On Thursday, following Russia’s invasion of Ukraine, the Biden administration imposed sweeping sanctions on Russian banks, energy and infrastructure companies, and a number of individual Russian elites.
The US Department of the Treasury provided the full list in a press release, which divided sanctioned entities into two categories: “major Russian financial institutions” and “elites and families close to Putin.”
Among the sanctioned individuals is Vladimir Kiriyenko, CEO of VK Group, the parent company of Russia’s biggest social network VKontakte. While he isn’t being sanctioned specifically for his work with the VK group, the result still forbids one of the country’s most powerful tech executives from doing business with any US entity.
Though it does not operate on the global scale of Facebook, VK — originally known as VKontakte — is the dominant social media platform in Russia. It claims to have around 70 million monthly active users, making it roughly a quarter of the size of Twitter; and the vast majority of these accounts post in Russian from within Russian geographic borders.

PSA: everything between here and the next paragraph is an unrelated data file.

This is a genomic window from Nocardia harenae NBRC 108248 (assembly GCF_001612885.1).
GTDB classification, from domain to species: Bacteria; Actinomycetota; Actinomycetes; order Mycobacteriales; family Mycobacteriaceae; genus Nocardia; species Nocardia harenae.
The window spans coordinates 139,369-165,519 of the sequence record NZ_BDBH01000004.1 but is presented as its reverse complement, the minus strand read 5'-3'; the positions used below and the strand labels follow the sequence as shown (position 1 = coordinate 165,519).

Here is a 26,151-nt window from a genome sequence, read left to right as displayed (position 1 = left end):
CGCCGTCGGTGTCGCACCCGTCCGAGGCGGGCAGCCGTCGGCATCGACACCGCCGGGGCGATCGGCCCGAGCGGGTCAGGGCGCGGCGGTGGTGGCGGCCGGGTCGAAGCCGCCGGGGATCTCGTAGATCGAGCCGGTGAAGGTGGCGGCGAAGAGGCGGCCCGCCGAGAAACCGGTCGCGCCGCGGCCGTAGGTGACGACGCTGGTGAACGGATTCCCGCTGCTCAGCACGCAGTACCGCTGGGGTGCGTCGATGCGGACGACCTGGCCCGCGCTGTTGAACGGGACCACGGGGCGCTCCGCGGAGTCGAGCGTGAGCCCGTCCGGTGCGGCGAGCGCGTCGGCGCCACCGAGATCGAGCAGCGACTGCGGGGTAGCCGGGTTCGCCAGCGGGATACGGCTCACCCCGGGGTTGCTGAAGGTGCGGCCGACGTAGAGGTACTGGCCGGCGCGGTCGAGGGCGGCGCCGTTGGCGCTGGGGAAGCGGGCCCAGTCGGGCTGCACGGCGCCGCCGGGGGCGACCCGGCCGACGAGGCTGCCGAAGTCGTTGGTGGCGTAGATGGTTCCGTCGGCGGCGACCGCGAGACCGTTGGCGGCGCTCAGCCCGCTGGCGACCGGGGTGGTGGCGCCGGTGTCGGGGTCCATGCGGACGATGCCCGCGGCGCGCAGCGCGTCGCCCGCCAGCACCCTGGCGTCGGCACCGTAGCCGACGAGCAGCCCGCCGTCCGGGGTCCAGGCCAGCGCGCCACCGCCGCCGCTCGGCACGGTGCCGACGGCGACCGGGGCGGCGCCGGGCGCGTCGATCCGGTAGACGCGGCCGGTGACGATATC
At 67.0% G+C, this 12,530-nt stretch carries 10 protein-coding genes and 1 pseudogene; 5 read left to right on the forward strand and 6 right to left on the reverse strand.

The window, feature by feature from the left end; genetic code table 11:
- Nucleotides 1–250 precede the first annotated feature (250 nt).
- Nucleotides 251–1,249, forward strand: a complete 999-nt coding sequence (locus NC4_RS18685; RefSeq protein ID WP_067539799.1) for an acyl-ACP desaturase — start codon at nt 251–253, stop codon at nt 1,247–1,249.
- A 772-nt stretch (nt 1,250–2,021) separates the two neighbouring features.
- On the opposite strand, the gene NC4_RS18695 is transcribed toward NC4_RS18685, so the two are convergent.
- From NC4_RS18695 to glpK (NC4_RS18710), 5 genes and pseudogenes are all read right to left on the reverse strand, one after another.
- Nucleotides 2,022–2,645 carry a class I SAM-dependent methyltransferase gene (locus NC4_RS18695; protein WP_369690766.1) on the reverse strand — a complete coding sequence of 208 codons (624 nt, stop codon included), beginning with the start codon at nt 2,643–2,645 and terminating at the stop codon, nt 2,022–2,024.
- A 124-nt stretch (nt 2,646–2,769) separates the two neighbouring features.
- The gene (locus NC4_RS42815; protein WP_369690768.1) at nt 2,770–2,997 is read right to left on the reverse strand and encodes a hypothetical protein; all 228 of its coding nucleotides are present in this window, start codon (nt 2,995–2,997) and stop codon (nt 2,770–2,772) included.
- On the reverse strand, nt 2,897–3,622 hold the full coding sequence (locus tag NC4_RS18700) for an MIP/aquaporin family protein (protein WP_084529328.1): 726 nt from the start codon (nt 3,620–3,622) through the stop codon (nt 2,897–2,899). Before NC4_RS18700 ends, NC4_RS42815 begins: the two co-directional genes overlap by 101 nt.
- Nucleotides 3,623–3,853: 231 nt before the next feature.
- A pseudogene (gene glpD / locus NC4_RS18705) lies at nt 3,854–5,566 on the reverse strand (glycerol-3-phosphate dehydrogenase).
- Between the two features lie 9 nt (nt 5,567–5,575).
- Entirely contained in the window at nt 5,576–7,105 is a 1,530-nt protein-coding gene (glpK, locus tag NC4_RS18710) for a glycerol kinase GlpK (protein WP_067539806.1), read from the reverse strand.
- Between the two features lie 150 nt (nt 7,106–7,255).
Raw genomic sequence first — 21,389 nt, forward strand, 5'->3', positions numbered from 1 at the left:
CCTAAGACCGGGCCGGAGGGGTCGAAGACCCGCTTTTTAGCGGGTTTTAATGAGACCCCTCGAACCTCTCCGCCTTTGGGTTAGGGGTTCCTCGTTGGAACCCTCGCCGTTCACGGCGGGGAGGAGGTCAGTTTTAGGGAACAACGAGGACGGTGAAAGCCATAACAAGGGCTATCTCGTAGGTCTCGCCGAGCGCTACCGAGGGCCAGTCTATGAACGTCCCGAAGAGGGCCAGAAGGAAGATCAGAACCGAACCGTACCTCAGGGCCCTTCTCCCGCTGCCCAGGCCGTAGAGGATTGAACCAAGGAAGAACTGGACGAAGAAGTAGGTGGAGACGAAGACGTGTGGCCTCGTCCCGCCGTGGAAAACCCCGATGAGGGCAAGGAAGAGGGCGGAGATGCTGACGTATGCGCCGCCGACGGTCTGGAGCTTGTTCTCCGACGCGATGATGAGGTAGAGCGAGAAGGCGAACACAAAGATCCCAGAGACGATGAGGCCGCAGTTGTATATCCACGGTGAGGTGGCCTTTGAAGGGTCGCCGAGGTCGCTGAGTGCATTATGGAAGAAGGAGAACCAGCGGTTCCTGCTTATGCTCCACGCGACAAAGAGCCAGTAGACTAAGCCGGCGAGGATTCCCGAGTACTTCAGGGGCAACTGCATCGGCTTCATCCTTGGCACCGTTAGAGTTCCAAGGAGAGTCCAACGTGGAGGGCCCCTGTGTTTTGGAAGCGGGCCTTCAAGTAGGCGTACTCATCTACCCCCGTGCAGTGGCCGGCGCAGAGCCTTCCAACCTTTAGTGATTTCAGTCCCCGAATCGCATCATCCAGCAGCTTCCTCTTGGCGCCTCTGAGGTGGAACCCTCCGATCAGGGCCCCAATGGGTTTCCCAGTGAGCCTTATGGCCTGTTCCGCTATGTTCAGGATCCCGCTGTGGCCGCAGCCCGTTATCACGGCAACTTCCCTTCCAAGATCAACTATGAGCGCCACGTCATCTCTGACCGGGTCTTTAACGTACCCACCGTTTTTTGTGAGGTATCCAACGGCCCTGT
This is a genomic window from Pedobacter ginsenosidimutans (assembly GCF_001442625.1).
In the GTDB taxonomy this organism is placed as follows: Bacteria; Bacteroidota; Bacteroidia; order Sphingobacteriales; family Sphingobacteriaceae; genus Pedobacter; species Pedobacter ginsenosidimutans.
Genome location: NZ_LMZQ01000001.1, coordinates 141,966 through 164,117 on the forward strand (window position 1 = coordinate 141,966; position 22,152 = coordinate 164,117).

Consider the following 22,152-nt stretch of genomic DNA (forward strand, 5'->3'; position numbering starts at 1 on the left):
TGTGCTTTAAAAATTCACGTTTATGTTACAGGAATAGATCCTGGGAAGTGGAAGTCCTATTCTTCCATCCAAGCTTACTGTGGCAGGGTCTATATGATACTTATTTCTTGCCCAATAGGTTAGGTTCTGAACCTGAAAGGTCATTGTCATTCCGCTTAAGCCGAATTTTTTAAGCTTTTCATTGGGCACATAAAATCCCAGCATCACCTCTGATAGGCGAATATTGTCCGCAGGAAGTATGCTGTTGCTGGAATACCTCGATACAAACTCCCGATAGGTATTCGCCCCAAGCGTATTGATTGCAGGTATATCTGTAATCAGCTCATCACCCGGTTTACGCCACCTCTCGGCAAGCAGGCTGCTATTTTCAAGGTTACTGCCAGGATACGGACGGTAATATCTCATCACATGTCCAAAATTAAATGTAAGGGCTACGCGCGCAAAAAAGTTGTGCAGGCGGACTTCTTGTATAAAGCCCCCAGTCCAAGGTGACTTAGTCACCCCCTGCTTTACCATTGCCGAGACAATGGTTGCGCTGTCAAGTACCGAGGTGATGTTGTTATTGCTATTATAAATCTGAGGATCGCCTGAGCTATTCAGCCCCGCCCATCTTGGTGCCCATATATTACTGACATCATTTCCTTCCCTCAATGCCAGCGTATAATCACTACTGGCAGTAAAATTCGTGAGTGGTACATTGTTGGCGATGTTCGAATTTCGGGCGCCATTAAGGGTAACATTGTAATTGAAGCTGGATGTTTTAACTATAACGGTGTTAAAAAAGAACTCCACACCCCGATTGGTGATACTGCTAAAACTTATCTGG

Kiriyenko wasn’t a Vkontakte founder: in fact, his association with the company only dates back to 2021. But his leadership of the company represents the final twist in a saga that has seen the social network steered away from a platform committed to privacy and free expression, into one much more likely to tow Putin’s party line.
Vkontakte was created in 2006 by Pavel Durov, who was just 22 years old at the time. Its rapid success — driven by hunger for a homegrown alternative to Facebook — earned Durov the nickname of “Russia’s Mark Zuckerberg.” But in 2014, Durov was pushed out of his position as CEO in a conspiracy-filled case that included disputed allegations of a hit-and-run incident involving a police officer, followed by an attempted hostile takeover in which an investment fund belonging to Ilya Sherbovich, a Russian businessman and Putin ally, secretly acquired 48 percent of the company.
Durov placed the blame for his ouster squarely with the Russian government. “I’m afraid there is no going back [to VK],” he told TechCrunch at the time, “not after I publicly refused to cooperate with the authorities. They can’t stand me.”